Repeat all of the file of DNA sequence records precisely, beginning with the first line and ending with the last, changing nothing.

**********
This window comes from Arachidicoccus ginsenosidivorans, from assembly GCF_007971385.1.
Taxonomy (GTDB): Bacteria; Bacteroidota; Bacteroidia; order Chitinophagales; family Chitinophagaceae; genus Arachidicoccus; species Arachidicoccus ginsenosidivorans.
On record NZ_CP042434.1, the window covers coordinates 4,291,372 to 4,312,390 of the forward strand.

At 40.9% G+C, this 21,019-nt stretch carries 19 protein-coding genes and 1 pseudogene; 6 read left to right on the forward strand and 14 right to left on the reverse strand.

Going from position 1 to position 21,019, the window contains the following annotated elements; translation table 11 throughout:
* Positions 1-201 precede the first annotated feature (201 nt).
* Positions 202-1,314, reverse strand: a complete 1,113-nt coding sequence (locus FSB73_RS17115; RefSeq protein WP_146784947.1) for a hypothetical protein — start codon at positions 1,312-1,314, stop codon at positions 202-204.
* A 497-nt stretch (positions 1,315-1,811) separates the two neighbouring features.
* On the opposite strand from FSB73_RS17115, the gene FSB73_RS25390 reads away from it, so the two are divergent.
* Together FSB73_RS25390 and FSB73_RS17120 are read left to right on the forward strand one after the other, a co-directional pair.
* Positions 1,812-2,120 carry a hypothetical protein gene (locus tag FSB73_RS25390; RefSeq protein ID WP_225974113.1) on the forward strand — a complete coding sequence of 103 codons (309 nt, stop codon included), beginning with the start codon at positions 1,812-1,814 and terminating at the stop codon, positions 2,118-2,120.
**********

This window comes from Arachidicoccus ginsenosidivorans, from assembly GCF_007971385.1.
Taxonomy (GTDB): Bacteria; Bacteroidota; Bacteroidia; order Chitinophagales; family Chitinophagaceae; genus Arachidicoccus; species Arachidicoccus ginsenosidivorans.
On record NZ_CP042434.1, the window covers coordinates 4,291,372 to 4,312,390 of the forward strand.

At 40.9% G+C, this 21,019-nt stretch carries 19 protein-coding genes and 1 pseudogene; 6 read left to right on the forward strand and 14 right to left on the reverse strand.

Going from position 1 to position 21,019, the window contains the following annotated elements; translation table 11 throughout:
* Positions 1-201 precede the first annotated feature (201 nt).
* Positions 202-1,314, reverse strand: a complete 1,113-nt coding sequence (locus FSB73_RS17115; RefSeq protein WP_146784947.1) for a hypothetical protein — start codon at positions 1,312-1,314, stop codon at positions 202-204.
* A 497-nt stretch (positions 1,315-1,811) separates the two neighbouring features.
* On the opposite strand from FSB73_RS17115, the gene FSB73_RS25390 reads away from it, so the two are divergent.
* Together FSB73_RS25390 and FSB73_RS17120 are read left to right on the forward strand one after the other, a co-directional pair.
* Positions 1,812-2,120 carry a hypothetical protein gene (locus tag FSB73_RS25390; RefSeq protein ID WP_225974113.1) on the forward strand — a complete coding sequence of 103 codons (309 nt, stop codon included), beginning with the start codon at positions 1,812-1,814 and terminating at the stop codon, positions 2,118-2,120.